planting onions

Wednesday, April 25:

   Although we have been gardening for most of our lives, we are always learning, or trying to learn.  The last couple of years we have been making a study of the books of four-season gardener Eliot Coleman, before whose shrine we have built many a compost heap.  This year the “big” garden, by which we mean the medium-sized garden (the New Building at Oxford was built in the sixteen hundreds, we are told) is being planted to thirty-inch beds with twelve- inch paths between, as per Mr. Coleman’s design.  The onions are planted in three such beds.

We are learning a lot.

First, as to those beds and paths.  The reality, of course, is that raised beds without retaining walls are really just flat “hills”, as we call them in South, that is, long mounds with sloping sides.  The higher the mound, the longer the slope.  In such a case as these we have been building, a twelve inch path becomes a trench some two feet wide from edge to edge with a path at the bottom, and a thirty-inch bed is only two feet across at the top.  Mr. Coleman’s specs are for three rows of onions per bed, with ten inches between rows; three rows, then, occupy about twenty inches across.  So far, so good; the outer rows should lie a safe two inches inside the twenty-four inch flattened top of the bed.

Thus, two weeks ago, we planted our onion seedlings.

WHAT WE LEARNED:

1)       Water runs downhill.  When you water the top of a bed, what is there to keep the water on top, where the plants are?

2)      More surface area means more evaporation, hence more water loss.  The plants in the side rows, only inches from the edge of the bed, are losing moisture laterally as well as vertically; dry soil means more stress.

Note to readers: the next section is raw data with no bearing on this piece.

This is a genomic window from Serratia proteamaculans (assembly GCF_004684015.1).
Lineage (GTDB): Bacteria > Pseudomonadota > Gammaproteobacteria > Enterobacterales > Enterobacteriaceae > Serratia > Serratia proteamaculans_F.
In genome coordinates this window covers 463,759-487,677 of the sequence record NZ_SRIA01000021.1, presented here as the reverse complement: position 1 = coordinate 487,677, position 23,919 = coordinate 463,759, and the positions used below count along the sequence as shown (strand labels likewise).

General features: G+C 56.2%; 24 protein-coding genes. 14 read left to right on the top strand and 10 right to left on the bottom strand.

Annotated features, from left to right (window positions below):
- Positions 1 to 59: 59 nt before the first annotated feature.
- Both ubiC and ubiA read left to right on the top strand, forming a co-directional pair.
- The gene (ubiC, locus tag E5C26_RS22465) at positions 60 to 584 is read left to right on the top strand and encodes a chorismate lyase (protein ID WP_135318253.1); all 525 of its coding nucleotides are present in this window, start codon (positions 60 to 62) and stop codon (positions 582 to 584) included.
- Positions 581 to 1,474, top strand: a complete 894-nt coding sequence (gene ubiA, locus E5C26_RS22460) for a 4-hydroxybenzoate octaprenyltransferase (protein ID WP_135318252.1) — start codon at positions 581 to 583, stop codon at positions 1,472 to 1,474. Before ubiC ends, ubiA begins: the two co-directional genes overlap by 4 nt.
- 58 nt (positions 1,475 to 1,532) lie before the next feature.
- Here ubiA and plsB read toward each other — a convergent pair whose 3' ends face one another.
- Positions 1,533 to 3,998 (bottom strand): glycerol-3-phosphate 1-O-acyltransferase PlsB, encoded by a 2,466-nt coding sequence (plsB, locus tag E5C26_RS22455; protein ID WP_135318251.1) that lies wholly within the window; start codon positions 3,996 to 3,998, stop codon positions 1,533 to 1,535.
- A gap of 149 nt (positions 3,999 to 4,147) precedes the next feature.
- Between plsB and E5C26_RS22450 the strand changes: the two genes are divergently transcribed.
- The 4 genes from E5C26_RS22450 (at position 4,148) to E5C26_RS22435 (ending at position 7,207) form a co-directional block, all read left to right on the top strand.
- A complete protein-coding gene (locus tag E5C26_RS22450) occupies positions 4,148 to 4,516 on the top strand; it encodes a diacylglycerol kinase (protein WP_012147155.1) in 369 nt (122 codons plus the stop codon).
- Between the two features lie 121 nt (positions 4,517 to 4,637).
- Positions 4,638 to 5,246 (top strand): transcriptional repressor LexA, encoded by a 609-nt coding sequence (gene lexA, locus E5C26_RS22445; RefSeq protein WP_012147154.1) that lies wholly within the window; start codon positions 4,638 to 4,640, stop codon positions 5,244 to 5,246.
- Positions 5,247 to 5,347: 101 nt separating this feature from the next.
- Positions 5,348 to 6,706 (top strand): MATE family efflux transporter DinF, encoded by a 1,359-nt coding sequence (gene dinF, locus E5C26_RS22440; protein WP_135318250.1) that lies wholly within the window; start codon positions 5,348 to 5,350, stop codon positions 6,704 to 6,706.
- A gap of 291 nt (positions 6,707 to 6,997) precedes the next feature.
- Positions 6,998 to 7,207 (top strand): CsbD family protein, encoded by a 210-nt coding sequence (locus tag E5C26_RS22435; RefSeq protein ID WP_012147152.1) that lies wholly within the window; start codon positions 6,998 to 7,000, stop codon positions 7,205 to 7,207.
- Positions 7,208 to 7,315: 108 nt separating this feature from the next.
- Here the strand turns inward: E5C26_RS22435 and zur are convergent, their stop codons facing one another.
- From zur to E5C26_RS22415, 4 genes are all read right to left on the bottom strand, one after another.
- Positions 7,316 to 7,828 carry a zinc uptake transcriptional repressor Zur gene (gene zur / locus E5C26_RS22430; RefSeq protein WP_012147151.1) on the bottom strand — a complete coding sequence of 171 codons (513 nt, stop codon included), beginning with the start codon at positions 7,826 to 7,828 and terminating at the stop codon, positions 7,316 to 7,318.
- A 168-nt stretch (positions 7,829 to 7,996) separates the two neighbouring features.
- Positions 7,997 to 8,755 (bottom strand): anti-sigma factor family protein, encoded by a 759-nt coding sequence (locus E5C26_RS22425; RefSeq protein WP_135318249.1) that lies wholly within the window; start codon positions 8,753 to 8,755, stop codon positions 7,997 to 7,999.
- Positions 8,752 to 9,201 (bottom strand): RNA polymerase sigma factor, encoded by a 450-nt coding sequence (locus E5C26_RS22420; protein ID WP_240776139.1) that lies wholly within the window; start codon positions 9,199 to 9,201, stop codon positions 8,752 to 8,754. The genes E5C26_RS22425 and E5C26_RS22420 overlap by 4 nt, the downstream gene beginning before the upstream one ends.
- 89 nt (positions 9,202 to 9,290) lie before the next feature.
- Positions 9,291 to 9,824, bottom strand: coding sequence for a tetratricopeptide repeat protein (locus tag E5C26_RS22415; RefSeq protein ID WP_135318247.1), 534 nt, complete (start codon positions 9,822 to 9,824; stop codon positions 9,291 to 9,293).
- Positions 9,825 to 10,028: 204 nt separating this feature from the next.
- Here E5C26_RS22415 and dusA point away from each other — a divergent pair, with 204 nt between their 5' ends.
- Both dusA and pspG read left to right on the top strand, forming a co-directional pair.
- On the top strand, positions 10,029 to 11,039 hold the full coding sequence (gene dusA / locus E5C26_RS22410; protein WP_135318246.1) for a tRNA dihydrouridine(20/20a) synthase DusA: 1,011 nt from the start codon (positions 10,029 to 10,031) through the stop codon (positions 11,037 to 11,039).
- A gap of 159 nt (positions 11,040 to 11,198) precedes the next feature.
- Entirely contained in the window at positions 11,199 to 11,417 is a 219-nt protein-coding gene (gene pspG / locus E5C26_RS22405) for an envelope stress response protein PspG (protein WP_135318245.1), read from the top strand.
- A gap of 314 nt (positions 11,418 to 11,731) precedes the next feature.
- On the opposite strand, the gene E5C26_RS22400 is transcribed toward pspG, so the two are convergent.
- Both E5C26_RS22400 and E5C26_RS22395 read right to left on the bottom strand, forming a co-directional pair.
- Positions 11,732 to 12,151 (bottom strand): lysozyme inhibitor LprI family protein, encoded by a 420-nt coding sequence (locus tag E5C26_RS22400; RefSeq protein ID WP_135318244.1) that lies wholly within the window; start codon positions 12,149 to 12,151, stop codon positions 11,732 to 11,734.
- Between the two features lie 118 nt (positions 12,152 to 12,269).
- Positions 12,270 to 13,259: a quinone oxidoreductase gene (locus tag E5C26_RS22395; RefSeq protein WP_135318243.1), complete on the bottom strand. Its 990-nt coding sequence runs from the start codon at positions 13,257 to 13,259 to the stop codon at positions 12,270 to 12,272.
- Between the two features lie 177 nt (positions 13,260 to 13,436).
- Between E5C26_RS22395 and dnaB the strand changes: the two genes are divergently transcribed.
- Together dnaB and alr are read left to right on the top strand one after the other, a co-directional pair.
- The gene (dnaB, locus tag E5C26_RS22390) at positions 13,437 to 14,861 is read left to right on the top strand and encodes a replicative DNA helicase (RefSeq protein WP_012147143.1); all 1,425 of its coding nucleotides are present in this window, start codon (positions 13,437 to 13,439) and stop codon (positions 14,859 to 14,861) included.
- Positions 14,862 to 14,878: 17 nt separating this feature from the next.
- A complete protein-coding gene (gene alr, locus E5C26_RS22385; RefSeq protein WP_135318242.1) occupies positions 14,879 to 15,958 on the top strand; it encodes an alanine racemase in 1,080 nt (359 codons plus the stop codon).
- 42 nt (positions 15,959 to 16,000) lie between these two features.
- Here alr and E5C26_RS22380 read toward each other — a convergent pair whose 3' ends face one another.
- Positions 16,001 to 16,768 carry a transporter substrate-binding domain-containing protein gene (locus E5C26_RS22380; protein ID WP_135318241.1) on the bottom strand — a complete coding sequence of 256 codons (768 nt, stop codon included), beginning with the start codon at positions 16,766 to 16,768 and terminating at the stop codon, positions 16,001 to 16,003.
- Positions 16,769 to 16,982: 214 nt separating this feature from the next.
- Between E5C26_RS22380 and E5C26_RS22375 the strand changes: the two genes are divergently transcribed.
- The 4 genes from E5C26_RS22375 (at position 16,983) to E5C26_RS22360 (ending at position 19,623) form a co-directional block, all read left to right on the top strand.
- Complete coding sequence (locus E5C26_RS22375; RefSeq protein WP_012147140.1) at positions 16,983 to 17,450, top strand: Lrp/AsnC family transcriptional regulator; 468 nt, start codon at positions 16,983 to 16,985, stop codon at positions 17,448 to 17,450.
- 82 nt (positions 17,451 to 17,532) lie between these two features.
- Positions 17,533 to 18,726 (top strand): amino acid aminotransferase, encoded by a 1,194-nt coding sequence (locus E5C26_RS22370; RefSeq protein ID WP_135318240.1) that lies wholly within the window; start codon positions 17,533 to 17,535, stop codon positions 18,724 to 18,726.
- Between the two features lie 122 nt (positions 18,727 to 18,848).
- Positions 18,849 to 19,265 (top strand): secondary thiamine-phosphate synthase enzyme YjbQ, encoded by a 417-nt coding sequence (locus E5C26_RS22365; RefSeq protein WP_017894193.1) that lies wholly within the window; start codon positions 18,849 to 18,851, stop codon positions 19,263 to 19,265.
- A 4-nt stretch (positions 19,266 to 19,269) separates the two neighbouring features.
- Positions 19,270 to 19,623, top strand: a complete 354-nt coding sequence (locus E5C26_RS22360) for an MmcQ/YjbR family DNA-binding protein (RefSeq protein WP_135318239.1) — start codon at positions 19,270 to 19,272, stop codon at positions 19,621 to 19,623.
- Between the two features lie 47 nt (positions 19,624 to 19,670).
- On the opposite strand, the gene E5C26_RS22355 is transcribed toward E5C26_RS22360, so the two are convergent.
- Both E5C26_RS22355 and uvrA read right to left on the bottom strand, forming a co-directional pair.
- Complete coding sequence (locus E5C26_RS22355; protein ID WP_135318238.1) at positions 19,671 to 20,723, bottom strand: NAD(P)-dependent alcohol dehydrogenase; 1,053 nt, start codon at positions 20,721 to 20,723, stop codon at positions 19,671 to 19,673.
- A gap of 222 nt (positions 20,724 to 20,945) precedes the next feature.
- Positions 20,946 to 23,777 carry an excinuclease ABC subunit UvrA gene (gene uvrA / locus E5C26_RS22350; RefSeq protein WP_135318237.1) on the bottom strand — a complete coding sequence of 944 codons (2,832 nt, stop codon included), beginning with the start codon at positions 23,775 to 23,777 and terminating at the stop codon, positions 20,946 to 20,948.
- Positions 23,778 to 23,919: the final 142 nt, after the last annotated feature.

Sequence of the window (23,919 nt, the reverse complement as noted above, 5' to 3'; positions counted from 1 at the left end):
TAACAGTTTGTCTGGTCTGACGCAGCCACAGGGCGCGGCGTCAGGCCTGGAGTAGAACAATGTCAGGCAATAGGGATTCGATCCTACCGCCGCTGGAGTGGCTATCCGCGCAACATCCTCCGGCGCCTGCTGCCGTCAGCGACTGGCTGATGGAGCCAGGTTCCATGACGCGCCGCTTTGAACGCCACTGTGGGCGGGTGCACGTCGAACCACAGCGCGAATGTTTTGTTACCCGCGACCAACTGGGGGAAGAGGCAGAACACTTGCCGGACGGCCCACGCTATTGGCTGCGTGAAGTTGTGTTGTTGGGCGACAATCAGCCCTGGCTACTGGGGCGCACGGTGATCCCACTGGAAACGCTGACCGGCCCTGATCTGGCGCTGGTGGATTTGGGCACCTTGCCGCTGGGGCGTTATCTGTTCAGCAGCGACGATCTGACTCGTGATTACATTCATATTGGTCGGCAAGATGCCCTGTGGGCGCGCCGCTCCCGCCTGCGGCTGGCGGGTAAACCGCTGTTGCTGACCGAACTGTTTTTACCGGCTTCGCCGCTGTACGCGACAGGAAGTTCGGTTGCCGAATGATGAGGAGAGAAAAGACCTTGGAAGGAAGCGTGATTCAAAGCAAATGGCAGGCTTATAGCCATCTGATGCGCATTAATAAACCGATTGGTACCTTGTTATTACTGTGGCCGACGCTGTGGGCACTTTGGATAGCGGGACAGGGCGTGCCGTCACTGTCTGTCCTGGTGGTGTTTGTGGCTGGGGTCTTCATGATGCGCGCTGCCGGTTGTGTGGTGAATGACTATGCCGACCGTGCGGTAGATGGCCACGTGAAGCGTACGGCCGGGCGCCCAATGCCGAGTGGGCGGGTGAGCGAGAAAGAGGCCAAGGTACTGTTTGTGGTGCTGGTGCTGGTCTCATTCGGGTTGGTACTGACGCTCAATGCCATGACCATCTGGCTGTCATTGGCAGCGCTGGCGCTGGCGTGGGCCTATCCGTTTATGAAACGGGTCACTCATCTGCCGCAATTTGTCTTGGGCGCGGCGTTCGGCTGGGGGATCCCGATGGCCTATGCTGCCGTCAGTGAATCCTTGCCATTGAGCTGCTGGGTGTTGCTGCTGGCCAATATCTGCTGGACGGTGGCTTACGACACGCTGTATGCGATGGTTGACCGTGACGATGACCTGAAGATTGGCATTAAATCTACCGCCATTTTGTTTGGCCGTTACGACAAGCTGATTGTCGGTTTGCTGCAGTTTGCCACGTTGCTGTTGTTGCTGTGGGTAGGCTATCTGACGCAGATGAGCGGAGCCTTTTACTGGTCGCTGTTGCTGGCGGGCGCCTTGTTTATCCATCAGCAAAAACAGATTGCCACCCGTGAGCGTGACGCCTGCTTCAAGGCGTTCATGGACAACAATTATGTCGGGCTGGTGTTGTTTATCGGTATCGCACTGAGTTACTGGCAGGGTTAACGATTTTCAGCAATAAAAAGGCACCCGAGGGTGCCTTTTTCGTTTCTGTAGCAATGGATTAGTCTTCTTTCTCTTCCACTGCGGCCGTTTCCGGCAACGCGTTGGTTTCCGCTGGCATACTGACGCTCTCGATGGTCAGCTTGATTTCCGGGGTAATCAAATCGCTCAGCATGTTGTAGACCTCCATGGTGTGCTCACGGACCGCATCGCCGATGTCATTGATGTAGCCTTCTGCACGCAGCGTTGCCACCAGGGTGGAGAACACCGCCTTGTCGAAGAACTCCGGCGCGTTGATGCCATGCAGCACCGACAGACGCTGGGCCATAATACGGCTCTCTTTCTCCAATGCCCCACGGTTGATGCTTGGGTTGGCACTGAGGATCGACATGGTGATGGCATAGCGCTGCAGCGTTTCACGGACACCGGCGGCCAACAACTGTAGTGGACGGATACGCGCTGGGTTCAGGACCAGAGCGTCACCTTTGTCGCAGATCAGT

3)      Dry raised beds tend to crumble and cave at the edges, taking with them any young plants which may be trying to root there.

4)      The chickens will always get in, and maybe they eat onions and maybe they don’t.

After two weeks of watering and watching our carefully planted alliums, we find we have about half as many as we set out.  The rest, we can only guess, have fallen prey despite our efforts to situationally-enhanced drought.   Gaps make both short and long spaces between the tiny green shoots, and the crumbling edges of the beds encroach into the rows.  So yesterday we bought a bundle of seedlings to piece out our plantings, and today we set out to right our difficulties.

First of all, we threw out the ten-inch row spacing.  If the plants can be four to six inches apart in the rows, we decided, they won’t take harm if the rows themselves are spaced just as close.  The long gaps in the rows we filled in with seedlings transferred from the broken edge rows.  In the end, each bed has only two rows, for even with the purchased seedlings we came up short; then when all the onions were resettled, we used a garden rake to redefine the sides of the beds, mounding the soil a little so that water drawn in buckets from the culvert on Jeddo’s run stayed on top of the hills long enough to soak in where the plants were and where it was most needed.  Six or seven buckets, each containing about three gallons of water, were poured carefully down the rows, and this evening when we walked down the hill to move the cows’ paddock the onions were sturdy in the damp brown soil.  From now on we will try mounding the soil along the edges of all our beds and crowd the rows a little to keep them away from the dry edges.

All husbandry is ongoing experimentation.  Success is survival.  Failure means something dies and we try again.

We shifted the polywire for the cows’ new paddock, pumped water into the high water hog, and then sat in the clover throwing rocks to the crazy dekker, Scouter, until it grew so cool we went in.  A haze is climbing in the sky up the west draw; we hope it will bring rain before tomorrow.

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